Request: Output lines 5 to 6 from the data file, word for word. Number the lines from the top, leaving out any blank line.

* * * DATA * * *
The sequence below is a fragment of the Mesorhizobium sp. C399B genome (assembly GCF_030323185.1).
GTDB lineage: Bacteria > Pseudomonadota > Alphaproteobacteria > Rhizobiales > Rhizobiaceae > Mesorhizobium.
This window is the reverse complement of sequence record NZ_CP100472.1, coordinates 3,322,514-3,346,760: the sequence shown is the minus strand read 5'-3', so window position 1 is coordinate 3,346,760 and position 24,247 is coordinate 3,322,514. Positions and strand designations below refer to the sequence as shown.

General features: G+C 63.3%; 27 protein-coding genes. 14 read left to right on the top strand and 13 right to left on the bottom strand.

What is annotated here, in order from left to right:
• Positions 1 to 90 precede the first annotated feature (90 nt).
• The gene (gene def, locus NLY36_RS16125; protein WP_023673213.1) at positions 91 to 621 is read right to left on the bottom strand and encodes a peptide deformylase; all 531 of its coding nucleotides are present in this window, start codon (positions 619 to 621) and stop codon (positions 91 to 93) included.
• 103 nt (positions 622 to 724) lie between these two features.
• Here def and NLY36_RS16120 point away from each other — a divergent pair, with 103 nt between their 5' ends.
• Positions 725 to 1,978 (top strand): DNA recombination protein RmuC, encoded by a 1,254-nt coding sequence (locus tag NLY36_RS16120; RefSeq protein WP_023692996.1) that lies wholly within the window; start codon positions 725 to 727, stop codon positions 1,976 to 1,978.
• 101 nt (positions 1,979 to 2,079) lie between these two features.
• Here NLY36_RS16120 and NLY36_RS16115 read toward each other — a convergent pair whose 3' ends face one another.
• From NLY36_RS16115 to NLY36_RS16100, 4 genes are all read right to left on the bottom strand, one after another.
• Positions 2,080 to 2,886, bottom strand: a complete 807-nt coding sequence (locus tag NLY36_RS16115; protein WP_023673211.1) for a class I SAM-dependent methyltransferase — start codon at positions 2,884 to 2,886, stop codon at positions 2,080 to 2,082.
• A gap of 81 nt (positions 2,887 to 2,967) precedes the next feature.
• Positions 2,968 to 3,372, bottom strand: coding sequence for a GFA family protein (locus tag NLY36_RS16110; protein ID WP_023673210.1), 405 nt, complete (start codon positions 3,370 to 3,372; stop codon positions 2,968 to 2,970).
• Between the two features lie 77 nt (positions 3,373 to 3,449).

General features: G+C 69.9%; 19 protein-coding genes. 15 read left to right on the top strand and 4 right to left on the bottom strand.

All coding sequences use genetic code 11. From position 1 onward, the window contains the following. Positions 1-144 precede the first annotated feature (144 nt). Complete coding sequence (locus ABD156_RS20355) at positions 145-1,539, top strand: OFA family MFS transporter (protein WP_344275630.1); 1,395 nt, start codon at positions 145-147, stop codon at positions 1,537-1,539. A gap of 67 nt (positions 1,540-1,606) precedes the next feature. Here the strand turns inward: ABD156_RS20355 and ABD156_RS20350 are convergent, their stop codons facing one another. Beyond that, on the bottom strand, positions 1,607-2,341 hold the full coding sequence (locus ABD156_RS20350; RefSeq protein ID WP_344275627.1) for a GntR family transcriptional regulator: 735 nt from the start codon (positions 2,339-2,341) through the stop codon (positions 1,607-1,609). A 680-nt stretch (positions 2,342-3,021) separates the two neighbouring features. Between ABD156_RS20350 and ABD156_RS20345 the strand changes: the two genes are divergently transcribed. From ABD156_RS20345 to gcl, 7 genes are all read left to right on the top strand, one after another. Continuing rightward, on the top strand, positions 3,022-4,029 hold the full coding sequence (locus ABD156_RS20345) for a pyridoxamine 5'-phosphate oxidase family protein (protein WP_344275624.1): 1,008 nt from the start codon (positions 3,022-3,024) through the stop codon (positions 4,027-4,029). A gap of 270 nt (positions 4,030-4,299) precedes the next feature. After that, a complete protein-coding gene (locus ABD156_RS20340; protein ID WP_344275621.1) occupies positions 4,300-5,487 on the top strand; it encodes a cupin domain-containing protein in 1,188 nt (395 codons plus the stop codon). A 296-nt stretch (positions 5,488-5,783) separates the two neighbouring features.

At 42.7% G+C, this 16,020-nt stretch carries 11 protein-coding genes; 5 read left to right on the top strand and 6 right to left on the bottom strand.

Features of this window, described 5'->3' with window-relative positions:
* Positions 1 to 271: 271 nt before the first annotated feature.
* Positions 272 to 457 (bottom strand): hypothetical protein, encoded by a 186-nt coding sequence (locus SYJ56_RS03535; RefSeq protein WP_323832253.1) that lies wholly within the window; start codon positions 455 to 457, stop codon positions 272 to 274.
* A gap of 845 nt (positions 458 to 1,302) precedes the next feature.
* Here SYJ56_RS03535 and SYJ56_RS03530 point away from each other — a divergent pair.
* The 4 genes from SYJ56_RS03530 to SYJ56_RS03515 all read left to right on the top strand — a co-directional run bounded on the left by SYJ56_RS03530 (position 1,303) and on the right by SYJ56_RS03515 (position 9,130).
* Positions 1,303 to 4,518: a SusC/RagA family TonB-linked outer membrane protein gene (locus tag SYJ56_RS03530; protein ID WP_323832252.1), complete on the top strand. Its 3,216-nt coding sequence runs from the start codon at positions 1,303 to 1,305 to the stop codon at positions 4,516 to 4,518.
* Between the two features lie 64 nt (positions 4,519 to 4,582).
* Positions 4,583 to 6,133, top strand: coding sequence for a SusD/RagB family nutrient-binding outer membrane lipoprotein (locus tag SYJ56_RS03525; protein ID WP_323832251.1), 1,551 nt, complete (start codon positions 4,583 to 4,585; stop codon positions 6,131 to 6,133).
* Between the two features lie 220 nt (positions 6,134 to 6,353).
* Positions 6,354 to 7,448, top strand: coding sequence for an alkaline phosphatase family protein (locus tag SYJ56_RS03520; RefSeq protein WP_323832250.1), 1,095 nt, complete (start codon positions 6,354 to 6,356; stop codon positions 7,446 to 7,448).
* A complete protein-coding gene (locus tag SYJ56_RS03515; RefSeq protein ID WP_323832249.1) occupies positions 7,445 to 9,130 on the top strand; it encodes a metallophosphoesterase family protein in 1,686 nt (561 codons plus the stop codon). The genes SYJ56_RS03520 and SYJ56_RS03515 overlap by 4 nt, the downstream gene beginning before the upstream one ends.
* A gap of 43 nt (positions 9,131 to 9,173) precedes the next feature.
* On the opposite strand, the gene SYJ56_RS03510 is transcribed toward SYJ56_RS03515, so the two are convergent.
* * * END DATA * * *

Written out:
What is annotated here, in order from left to right:
• Positions 1 to 90 precede the first annotated feature (90 nt).